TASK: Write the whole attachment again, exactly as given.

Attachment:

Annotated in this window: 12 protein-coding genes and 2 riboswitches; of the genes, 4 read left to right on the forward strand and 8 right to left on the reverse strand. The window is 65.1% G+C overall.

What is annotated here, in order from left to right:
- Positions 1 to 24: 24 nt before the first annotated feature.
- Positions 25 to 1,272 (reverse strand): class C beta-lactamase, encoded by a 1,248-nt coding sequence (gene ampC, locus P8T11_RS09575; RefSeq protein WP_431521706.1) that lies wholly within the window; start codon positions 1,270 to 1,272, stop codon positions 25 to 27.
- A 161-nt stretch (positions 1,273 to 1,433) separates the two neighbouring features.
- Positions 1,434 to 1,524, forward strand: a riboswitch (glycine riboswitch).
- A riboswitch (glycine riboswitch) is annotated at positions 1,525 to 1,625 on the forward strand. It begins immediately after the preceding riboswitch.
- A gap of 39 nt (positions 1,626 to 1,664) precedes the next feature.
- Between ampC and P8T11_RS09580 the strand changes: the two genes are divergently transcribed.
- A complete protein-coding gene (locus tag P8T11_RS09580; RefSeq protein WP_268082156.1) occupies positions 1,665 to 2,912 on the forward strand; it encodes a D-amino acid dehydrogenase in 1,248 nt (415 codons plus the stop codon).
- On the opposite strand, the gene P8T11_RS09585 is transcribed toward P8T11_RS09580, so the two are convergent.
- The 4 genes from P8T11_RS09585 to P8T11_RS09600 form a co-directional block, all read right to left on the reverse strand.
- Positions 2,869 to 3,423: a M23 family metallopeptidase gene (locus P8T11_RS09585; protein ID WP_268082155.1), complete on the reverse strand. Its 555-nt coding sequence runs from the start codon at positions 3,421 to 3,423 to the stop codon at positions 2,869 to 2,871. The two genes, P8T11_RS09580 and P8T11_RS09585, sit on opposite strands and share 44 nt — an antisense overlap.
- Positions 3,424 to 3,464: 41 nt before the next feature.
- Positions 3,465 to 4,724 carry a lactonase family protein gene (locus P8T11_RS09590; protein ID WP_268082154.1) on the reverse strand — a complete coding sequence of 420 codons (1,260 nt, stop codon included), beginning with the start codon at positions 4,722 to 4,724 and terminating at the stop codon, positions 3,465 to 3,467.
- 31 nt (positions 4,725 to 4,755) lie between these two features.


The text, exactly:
Annotated in this window: 12 protein-coding genes and 2 riboswitches; of the genes, 4 read left to right on the forward strand and 8 right to left on the reverse strand. The window is 65.1% G+C overall.

What is annotated here, in order from left to right:
- Positions 1 to 24: 24 nt before the first annotated feature.
- Positions 25 to 1,272 (reverse strand): class C beta-lactamase, encoded by a 1,248-nt coding sequence (gene ampC, locus P8T11_RS09575; RefSeq protein WP_431521706.1) that lies wholly within the window; start codon positions 1,270 to 1,272, stop codon positions 25 to 27.
- A 161-nt stretch (positions 1,273 to 1,433) separates the two neighbouring features.
- Positions 1,434 to 1,524, forward strand: a riboswitch (glycine riboswitch).
- A riboswitch (glycine riboswitch) is annotated at positions 1,525 to 1,625 on the forward strand. It begins immediately after the preceding riboswitch.
- A gap of 39 nt (positions 1,626 to 1,664) precedes the next feature.
- Between ampC and P8T11_RS09580 the strand changes: the two genes are divergently transcribed.
- A complete protein-coding gene (locus tag P8T11_RS09580; RefSeq protein WP_268082156.1) occupies positions 1,665 to 2,912 on the forward strand; it encodes a D-amino acid dehydrogenase in 1,248 nt (415 codons plus the stop codon).
- On the opposite strand, the gene P8T11_RS09585 is transcribed toward P8T11_RS09580, so the two are convergent.
- The 4 genes from P8T11_RS09585 to P8T11_RS09600 form a co-directional block, all read right to left on the reverse strand.
- Positions 2,869 to 3,423: a M23 family metallopeptidase gene (locus P8T11_RS09585; protein ID WP_268082155.1), complete on the reverse strand. Its 555-nt coding sequence runs from the start codon at positions 3,421 to 3,423 to the stop codon at positions 2,869 to 2,871. The two genes, P8T11_RS09580 and P8T11_RS09585, sit on opposite strands and share 44 nt — an antisense overlap.
- Positions 3,424 to 3,464: 41 nt before the next feature.
- Positions 3,465 to 4,724 carry a lactonase family protein gene (locus P8T11_RS09590; protein ID WP_268082154.1) on the reverse strand — a complete coding sequence of 420 codons (1,260 nt, stop codon included), beginning with the start codon at positions 4,722 to 4,724 and terminating at the stop codon, positions 3,465 to 3,467.
- 31 nt (positions 4,725 to 4,755) lie between these two features.